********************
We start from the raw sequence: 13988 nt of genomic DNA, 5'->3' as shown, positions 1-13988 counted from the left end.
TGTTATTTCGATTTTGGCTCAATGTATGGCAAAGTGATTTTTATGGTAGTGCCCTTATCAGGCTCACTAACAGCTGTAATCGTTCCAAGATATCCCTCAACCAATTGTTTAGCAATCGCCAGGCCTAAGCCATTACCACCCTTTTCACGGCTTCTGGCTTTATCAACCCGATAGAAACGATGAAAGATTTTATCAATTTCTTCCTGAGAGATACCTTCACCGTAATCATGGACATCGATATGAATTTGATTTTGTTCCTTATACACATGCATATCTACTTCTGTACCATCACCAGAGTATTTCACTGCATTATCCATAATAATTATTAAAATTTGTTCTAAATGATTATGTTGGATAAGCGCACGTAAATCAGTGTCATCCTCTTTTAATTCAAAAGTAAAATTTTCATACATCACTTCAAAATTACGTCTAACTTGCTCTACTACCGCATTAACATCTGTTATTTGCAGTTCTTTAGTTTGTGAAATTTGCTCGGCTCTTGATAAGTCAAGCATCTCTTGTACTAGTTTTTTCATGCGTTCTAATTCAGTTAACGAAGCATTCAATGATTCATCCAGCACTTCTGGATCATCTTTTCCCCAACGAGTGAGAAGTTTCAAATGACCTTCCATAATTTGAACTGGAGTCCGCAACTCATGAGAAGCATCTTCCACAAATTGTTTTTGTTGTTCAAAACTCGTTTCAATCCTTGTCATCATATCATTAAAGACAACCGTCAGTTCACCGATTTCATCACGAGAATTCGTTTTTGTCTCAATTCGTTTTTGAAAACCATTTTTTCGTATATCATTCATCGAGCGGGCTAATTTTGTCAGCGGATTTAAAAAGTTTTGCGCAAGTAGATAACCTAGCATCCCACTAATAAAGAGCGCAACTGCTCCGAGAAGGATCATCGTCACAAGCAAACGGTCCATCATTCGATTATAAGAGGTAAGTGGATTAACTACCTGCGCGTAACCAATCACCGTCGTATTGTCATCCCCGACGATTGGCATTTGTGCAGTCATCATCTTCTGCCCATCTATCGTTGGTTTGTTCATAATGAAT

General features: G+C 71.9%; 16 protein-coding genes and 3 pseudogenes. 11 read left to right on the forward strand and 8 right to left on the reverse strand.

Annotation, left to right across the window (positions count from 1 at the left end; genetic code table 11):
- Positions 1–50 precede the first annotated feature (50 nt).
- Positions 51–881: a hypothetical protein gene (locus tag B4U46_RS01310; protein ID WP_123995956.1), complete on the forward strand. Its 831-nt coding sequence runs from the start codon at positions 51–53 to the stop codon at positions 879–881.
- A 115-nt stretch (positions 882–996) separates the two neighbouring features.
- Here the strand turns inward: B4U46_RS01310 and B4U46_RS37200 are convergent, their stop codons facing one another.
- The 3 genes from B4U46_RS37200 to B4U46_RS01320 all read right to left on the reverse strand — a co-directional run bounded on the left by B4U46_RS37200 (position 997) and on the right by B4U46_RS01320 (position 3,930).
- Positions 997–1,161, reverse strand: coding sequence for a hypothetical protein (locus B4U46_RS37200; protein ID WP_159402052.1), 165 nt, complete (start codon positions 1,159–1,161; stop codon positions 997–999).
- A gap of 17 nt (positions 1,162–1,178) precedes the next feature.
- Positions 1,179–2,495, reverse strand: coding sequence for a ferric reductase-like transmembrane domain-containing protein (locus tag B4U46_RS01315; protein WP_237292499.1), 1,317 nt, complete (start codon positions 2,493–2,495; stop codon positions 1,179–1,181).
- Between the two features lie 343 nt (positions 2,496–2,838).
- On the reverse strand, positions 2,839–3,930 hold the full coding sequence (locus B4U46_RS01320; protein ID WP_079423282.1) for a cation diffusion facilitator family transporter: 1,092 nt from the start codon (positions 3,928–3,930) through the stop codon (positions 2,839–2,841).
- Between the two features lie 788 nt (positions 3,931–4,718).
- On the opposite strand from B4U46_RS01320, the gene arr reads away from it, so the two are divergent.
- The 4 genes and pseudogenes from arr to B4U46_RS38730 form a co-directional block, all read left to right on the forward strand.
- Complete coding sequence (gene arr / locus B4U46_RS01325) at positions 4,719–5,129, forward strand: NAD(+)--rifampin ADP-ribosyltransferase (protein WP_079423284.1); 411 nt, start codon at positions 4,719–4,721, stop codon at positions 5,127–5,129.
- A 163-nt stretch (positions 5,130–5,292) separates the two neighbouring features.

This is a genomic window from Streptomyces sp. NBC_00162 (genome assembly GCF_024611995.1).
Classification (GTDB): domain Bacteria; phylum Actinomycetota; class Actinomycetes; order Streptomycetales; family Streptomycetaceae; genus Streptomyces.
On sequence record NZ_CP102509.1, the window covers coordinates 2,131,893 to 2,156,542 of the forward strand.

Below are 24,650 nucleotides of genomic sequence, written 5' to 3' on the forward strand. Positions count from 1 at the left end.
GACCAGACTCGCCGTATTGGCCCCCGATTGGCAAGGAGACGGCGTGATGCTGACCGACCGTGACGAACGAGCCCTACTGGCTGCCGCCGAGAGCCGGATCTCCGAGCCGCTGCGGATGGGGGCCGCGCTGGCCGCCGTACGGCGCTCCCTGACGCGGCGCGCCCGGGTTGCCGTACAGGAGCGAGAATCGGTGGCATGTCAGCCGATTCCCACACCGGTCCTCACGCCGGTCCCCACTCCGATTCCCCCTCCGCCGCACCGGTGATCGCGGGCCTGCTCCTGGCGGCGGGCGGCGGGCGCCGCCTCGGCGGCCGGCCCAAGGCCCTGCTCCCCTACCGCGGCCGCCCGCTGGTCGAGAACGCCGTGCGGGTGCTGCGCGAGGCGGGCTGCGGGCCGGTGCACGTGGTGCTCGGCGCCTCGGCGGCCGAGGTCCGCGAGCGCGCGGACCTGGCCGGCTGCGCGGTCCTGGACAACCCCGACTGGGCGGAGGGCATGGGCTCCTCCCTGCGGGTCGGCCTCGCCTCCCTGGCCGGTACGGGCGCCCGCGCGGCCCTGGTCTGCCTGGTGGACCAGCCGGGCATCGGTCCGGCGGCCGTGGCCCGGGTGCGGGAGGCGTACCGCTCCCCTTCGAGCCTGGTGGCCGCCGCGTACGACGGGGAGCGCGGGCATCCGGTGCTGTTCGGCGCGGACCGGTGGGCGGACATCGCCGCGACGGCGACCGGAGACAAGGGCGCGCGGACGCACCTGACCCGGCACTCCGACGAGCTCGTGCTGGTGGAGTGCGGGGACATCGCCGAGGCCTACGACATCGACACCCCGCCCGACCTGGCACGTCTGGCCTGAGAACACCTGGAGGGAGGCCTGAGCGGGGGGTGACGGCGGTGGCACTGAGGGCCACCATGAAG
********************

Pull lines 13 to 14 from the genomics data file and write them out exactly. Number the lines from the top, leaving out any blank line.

- Between the two features lie 343 nt (positions 2,496–2,838).
- On the reverse strand, positions 2,839–3,930 hold the full coding sequence (locus B4U46_RS01320; protein ID WP_079423282.1) for a cation diffusion facilitator family transporter: 1,092 nt from the start codon (positions 3,928–3,930) through the stop codon (positions 2,839–2,841).